Yes, I missed out on a loving mom and dad.  Yes, I am sad about it sometimes.  Yes, I struggle with my own demons, but am also so overwhelmed with thankfulness with the many blessings I was granted.  I appreciate what I have much more than anyone can fully understand.  For the longest time I didn’t think what I have was even possible for someone like me.  There are three lifetimes of stories in my back pocket that I will never be able to fully understand, but am grateful for what I’ve learned and stronger for what I’ve endured.  Unconditional love for my children isn’t a choice I have chosen.  It’s their birthright.  They were made in love and oh, how we wanted them.  They will never know any different from us.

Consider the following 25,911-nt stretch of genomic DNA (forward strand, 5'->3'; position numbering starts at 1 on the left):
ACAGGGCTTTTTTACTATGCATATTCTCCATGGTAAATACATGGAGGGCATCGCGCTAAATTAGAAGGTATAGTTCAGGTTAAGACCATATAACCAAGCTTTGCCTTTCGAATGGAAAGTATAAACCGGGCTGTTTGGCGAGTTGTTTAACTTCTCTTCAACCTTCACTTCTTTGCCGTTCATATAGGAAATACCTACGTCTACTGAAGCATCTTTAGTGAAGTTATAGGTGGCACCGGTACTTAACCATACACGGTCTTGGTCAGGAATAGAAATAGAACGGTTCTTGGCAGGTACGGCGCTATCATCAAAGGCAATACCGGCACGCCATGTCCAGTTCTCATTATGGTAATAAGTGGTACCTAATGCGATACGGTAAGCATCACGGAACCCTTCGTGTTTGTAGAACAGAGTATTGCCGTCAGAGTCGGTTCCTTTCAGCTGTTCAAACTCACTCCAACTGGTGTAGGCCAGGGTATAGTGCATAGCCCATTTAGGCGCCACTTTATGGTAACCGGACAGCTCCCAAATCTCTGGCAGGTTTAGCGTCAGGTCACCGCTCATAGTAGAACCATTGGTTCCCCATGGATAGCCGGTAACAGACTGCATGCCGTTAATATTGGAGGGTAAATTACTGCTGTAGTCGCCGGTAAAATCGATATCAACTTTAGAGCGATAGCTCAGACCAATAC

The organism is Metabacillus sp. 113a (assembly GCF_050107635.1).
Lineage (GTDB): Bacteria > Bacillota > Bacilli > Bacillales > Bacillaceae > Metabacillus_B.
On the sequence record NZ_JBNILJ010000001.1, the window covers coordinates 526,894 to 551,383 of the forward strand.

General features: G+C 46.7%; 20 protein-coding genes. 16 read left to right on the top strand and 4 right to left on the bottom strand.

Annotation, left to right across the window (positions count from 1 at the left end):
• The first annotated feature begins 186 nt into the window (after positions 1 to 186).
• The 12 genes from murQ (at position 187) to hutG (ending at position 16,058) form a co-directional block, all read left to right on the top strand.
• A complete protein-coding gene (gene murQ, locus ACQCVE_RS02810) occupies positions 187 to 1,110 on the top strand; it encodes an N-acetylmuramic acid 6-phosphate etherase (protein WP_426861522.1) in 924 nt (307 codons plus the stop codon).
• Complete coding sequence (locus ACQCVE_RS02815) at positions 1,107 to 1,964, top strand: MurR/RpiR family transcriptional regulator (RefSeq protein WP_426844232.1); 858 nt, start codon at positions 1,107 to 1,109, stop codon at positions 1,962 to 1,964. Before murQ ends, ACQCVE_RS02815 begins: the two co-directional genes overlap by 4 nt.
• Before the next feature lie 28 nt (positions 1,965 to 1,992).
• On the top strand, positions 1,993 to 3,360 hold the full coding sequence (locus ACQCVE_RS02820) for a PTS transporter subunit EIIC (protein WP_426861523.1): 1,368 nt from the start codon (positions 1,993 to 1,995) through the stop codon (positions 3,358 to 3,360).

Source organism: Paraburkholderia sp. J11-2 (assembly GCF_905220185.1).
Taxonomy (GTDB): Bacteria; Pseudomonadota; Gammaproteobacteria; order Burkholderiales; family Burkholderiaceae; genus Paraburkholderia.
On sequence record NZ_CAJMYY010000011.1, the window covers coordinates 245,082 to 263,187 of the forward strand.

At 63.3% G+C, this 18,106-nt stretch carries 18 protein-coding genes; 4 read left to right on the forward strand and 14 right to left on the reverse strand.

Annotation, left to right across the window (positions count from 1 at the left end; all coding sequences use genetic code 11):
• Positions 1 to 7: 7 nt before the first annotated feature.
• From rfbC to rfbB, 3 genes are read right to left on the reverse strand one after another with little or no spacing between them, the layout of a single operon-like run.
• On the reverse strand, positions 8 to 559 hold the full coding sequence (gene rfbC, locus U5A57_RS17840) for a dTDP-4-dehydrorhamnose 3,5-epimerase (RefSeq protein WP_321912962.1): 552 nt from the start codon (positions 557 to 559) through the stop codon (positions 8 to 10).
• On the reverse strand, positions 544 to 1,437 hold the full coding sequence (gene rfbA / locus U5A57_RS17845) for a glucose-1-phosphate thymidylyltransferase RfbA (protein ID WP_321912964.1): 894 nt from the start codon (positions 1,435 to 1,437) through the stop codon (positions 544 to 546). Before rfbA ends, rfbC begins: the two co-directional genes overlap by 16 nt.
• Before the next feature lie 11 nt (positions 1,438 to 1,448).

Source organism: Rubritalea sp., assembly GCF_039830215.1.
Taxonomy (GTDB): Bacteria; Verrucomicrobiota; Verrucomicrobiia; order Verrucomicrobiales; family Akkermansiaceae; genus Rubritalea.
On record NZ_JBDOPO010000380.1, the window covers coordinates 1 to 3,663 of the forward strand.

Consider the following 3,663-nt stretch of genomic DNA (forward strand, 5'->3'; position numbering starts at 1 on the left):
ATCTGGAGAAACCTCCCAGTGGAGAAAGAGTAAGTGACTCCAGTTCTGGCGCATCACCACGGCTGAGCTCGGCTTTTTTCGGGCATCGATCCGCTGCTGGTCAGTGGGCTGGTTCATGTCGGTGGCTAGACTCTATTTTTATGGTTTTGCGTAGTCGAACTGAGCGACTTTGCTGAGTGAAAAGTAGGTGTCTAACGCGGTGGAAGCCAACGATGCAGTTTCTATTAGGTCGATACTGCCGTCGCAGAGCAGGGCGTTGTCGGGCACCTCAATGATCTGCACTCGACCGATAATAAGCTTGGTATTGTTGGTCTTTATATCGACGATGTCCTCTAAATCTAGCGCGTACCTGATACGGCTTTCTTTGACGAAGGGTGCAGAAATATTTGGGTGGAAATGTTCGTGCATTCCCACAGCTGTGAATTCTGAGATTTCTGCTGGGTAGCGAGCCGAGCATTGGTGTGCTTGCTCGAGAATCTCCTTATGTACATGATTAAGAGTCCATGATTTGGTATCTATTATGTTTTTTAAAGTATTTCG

To my own mother, it has taken me years to fully appreciate what you’ve given me.  While you were difficult and belittling, I took away something you probably never intended to share.  You unknowingly gave me the gift of perseverance.

“Dear Mom,
For your selfishness, jealousy, and years of blame for your life not working out how you thought it should, thank you.  Thank you for your belligerent rants and for always being the child in our relationship. Thank you for changing the locks, turning your back, and withholding your love from me.  If you hadn’t been the mother you were, I wouldn’t have learned how to be the one I am. Your meanness and childish ways gave me a harsh lesson in life. One that no child should ever have to learn and one that took me decades to recover from. I’m free of your criticism, being the brunt of your lifetime of  regret,  hostility, and manipulation. You’ve succeeded in making sure we never have a good relationship. You’ve robbed me of a mama and my children of a loving, doting grandma.